#1
One last noob question for today!

http://www.youtube.com/watch?v=9ZYI924KhTc&feature=PlayList&p=253192EED47525A8&playnext=1&index=8

i get everything up to 13.52, but i dont understand what the connection is when you apply the sharps and flats to the circle. The father charles battle ends thing is useful but is there any pattern in relation to the sharps and flats?


Also why is it father charles goes down and ends battle then fsharp csharp? He introduced these earlier than the other sharps.
Last edited by Zbigniev at Jan 17, 2009,
#2
The Circle of fifths is just a way of arranging keys in a logical order. It's also used in harmonic progressions, as almost all progressions encountered in traditional harmony are derived from the logic that gives us this chart.

Ok, we'll start with C major at the top of the circle of fifths. C major has no flats or sharps. Now, if we go a perfect fifth either side of this, we get F major and G major. F is a perfect fifth down from C (anti-clockwise on the chart), G is a perfect fifth up from C (clockwise). F major has one flat and G major has one flat. Make sense so far? Now if we go one step further, we get to Bb major, and D major. D is two perfect fifths up (clockwise), and Bb is two perfect fifths down (anticlockwise). See a pattern? Going down in perfect fifths from C, you get keys with more flats, and going up in fifths from C, you get keys with more sharps. The number of steps you go clockwise or anticlockwise from C is the number of flats or sharps added.

Now to answer your question, yes F# and C# are the first sharps added, but that is not how it works. A scale starting on F# has 6#s, a scale starting on C# has 7#s (C# major is often written as Db major, as they are enharmonic, and Db has 5 flats - less of a headache than 7#s). In both of these scales, the "newest" sharps added are E# and B#, respectively.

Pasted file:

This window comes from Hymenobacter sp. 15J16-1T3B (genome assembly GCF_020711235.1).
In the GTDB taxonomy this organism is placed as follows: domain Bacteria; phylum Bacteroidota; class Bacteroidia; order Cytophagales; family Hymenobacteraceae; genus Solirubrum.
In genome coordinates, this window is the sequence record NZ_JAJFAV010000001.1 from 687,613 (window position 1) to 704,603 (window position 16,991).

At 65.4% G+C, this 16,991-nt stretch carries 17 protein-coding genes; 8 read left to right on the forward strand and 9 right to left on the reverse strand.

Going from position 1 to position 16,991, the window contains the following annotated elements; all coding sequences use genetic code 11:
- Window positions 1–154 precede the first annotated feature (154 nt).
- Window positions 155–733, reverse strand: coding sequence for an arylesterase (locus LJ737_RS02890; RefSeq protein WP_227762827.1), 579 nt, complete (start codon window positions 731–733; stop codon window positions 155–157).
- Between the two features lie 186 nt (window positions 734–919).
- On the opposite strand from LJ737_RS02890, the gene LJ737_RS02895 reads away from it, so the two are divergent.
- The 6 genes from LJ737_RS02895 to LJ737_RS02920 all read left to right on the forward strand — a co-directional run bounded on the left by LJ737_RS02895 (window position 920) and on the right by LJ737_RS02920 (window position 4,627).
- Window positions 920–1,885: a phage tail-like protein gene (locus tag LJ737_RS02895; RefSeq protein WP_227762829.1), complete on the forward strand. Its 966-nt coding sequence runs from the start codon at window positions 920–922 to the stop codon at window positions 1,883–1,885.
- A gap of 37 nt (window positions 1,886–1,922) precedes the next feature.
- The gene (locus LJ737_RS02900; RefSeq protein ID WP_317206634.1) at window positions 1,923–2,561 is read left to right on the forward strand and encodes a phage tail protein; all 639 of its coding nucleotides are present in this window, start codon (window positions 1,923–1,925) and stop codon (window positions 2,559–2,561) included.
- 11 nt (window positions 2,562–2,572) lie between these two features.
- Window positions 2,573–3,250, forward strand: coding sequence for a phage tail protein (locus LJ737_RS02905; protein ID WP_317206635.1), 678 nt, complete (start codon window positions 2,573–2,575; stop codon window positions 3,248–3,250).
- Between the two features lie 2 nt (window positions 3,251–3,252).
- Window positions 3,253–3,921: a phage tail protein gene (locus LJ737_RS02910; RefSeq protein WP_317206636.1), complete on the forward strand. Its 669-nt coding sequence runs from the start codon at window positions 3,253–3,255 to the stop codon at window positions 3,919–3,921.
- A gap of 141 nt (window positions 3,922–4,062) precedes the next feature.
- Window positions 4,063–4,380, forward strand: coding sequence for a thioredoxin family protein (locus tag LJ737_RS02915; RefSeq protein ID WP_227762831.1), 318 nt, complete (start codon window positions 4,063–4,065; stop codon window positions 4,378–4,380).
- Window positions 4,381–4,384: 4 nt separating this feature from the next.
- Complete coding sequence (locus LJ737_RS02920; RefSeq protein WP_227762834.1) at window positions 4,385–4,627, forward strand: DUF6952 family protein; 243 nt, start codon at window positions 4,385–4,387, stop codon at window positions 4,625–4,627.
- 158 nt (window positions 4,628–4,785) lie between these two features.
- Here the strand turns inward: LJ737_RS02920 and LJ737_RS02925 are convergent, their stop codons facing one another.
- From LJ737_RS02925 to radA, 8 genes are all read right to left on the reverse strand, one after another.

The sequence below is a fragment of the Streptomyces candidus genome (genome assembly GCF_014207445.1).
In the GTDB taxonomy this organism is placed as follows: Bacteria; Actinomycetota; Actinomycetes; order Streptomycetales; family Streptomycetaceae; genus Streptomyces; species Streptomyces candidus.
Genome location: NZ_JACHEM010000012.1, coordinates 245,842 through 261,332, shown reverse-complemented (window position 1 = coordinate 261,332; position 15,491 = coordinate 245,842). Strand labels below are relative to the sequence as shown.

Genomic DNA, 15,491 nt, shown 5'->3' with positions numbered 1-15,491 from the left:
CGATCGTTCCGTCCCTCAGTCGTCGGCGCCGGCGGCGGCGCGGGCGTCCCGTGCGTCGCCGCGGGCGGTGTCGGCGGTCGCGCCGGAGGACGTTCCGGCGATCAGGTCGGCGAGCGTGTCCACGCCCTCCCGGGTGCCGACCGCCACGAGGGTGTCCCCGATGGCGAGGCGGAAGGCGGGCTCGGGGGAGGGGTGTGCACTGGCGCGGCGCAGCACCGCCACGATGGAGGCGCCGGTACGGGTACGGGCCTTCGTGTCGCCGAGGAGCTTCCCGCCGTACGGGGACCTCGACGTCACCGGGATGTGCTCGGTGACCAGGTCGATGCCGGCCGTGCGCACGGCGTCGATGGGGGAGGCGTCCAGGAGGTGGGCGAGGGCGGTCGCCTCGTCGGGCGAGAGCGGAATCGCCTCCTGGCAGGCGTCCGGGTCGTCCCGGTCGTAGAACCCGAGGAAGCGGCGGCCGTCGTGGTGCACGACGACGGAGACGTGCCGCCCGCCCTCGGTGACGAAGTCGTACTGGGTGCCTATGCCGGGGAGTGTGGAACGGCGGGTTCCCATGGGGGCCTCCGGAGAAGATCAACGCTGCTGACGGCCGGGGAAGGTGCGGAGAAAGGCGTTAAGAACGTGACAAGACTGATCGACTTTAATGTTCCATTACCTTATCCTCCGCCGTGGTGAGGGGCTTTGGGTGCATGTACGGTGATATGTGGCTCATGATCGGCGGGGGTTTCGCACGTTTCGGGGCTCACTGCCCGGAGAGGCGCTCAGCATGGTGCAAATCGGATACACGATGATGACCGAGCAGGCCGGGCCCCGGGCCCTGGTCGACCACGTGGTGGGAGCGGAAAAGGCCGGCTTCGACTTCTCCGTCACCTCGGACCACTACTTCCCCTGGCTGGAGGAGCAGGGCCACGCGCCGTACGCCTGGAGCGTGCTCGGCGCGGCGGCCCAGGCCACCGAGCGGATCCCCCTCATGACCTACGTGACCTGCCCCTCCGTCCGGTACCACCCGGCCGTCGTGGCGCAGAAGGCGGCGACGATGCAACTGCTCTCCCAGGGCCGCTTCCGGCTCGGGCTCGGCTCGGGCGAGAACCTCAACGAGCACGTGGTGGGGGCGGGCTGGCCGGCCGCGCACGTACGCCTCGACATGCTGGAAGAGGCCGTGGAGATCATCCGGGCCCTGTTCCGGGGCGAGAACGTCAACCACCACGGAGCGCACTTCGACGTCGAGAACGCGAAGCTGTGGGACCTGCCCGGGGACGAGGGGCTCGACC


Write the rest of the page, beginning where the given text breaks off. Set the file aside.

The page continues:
#3
Quote by National_Anthem
The Circle of fifths is just a way of arranging keys in a logical order. It's also used in harmonic progressions, as almost all progressions encountered in traditional harmony are derived from the logic that gives us this chart.

Ok, we'll start with C major at the top of the circle of fifths. C major has no flats or sharps. Now, if we go a perfect fifth either side of this, we get F major and G major. F is a perfect fifth down from C (anti-clockwise on the chart), G is a perfect fifth up from C (clockwise). F major has one flat and G major has one flat. Make sense so far? Now if we go one step further, we get to Bb major, and D major. D is two perfect fifths up (clockwise), and Bb is two perfect fifths down (anticlockwise). See a pattern? Going down in perfect fifths from C, you get keys with more flats, and going up in fifths from C, you get keys with more sharps. The number of steps you go clockwise or anticlockwise from C is the number of flats or sharps added.

Now to answer your question, yes F# and C# are the first sharps added, but that is not how it works. A scale starting on F# has 6#s, a scale starting on C# has 7#s (C# major is often written as Db major, as they are enharmonic, and Db has 5 flats - less of a headache than 7#s). In both of these scales, the "newest" sharps added are E# and B#, respectively.


G Major has one sharp.